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Daniel W

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About Daniel W

  • Birthday 08/24/1982

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    Pennsylvania USA
  • Interests
    Art, History, Mythology, Iron working and anything that deal with craftsmanship.

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  1. Just knock the hard corners off the face of the hammer and the edge. If you have some modeling clay or any clay like material, you can test out your hammer face on it. You just don't want the face of the hammer leaving heavy ridges in what your striking which becomes a pain to grind out. I have several hammers with various extremes of crowning. Never doubt a little hammer, I use one of that size for small scroll work as its a little tougher for me to control a lager hammer.
  2. That is a really nice compact idea for a forge, and probably an overall good size! Hot spots, I think with your design of having that burner come in from the side, you will not notice it. I look for a hot spot at times, but I'm not as much a knife maker. I'm usually looking to make a swirly thing and sometimes everything hot is problematic. I would add to John N's suggestion of 20 bucks for a CO alarm, and say if you can get one with a digital read out even better. Typical CO alarms go off around 30ppm, but the digital ones can give you a read out of lower levels. Rea
  3. Congratulations on the anvil! I've been very curious about those amazon anvils since I seen some reviews on them. Beware of the 3lb hammer, that weight is a little heavy for most who start out. See if you can find a hammer that is 2-2 1/2lbs. The HF stores carry them if one is around you, if not, ball pen hammers come in a verity of weights and are not hard to find. Make sure the grip is comfortable for you, over gripping causes some pain. As for a vise, get 2, get a big vise (a leg vise if you can or plan for it down the road) and one of those little vises that c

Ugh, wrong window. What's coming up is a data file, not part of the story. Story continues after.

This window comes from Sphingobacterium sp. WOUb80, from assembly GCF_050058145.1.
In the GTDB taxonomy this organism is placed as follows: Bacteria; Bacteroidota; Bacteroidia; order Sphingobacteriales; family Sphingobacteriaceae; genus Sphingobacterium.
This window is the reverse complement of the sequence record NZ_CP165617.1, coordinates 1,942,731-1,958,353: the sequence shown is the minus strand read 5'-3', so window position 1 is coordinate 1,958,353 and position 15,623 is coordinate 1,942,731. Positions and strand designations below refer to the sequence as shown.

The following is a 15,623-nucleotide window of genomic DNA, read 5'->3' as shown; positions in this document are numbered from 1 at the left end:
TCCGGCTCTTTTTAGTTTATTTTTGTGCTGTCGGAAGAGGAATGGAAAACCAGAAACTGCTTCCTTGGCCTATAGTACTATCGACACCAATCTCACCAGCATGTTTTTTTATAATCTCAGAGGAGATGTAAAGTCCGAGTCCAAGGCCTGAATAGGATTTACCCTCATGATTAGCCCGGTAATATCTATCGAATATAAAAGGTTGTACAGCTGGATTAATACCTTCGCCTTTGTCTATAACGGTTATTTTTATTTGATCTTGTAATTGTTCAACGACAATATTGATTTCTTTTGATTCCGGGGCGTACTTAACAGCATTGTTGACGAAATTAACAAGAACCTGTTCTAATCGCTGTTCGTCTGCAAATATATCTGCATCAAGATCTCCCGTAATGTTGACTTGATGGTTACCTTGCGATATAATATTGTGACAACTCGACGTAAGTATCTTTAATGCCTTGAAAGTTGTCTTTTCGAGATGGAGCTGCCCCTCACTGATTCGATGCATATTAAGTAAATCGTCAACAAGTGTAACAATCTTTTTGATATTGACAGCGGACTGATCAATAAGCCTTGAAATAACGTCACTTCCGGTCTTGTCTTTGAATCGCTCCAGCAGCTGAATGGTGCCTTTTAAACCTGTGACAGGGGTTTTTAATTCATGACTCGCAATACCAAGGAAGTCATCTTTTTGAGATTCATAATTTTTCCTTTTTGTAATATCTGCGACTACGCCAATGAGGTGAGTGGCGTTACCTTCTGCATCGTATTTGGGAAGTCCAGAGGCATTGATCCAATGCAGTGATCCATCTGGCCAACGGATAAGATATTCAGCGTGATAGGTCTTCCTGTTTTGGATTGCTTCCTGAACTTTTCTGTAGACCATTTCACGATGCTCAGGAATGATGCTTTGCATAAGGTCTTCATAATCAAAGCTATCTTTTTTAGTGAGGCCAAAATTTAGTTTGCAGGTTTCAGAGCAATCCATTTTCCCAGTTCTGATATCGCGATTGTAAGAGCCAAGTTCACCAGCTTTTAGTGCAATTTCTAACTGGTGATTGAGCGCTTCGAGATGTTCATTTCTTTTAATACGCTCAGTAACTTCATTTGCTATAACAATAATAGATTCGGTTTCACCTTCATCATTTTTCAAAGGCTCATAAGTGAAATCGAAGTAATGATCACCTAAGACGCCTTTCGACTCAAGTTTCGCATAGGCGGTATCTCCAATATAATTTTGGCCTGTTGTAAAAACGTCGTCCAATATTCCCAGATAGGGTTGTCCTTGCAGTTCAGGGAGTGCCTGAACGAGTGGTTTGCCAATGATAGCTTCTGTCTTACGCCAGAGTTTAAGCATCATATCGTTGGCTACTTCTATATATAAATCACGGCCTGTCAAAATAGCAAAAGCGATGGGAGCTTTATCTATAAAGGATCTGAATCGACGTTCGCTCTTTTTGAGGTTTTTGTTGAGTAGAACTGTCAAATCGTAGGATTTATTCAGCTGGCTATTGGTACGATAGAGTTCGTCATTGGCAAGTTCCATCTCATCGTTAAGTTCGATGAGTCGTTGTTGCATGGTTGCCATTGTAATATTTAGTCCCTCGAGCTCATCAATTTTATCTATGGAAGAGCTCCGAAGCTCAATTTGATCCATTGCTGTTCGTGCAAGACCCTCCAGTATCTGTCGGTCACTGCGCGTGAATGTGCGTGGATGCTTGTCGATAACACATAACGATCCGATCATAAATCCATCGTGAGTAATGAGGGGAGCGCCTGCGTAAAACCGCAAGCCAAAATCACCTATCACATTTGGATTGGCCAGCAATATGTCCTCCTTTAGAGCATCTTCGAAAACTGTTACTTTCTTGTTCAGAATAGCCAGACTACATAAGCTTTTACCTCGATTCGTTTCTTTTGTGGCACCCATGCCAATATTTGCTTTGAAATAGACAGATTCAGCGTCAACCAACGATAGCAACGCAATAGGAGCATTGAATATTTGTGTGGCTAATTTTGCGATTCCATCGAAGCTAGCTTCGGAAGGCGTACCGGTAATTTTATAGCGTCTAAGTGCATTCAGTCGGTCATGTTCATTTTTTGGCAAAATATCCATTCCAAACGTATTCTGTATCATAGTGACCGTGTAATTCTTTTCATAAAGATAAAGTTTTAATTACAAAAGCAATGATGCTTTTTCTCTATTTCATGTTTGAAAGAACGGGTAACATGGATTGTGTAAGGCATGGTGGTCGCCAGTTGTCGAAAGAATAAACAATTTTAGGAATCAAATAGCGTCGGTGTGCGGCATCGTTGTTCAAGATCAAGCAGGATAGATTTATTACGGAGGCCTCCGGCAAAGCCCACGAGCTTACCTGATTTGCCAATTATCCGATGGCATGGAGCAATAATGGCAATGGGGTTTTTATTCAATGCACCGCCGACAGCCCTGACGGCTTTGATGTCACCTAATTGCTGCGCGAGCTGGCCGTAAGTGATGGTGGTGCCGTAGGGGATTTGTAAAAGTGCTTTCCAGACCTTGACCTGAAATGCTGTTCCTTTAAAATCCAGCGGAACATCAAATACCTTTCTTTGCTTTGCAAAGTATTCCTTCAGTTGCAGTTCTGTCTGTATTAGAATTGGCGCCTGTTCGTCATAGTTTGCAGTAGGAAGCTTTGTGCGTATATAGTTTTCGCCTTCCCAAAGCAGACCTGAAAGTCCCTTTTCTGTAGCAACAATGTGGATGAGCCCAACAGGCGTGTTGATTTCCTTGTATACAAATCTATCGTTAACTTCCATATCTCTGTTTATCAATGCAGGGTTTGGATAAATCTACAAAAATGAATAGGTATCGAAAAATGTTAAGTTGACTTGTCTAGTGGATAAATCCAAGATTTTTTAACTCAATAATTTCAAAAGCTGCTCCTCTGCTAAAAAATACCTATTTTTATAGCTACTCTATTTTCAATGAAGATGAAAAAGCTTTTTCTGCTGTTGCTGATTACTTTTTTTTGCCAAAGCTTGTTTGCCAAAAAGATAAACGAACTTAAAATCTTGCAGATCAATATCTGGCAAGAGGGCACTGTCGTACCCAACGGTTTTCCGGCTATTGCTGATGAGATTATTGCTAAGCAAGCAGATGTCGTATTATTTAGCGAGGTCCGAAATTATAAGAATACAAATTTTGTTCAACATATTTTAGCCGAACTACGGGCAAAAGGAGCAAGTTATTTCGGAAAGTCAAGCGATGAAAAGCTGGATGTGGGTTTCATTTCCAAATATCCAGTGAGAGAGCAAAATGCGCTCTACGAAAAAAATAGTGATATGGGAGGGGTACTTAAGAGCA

4. As a big fan of two handed swords, I give you a big thumbs on keeping that blade geometry original. I am not a fan of diamond cross sections in these later swords because they are made to favor a cut. Most of the originals I tracked down did not have that diamond cross section. Having fullers that are partial make a lot of advantages to how a blade acts. Mostly it's to reduce weight but also to redistribute mass. I would die to see someone make a clam shell style guard.
  5. I agree that to cut those channels for the inlay wire that it seems really unlikely to use a multi faced tool, I was spit balling a random idea. You'd have to look over the archeological records to see what kind of tools were present at the time of the work to even see if something like that was plausible. Those channels are probably plunge cut, basically punched directly in rather than shaved like a modern engraving process. How fine they are done is really impressive, however a really fine wire does not need a great deal of depth to achieve a good lock. Don't think I could com
  6. Dividers are amazing tools for layout. At least that's how I would approach it, set my divider and score a line, flip and continue. In fact scoring a line before cutting the channel can give your graver a path to start on. At least when I've done it in the past. I'm no expert on inlay but I like to cut a line here and there. I read a book on Celtic knot work which highlighted the same idea, many many lines evenly spaced and so fine it's hard to imagine. The book referred that the Knot work was made simply by dividing with a compass over and over again. I have thi
  7. In keeping the scale on, you can paint a resist on the forge scale. Anything based with lacquer, clear nail polish etc. may not leave the finish your looking for matte clear rust-o-ilium paint may work. Sharpy marker works to a point. I've not tried it, but just simple wax may also work, and might be the best way to go if you can test it out. In this way, even if you wipe on the acid, it will not get to the rough texture of the scale. There is a number of different acids you can use, the ferric chloride is a general what works best. I've used muriatic acid with not st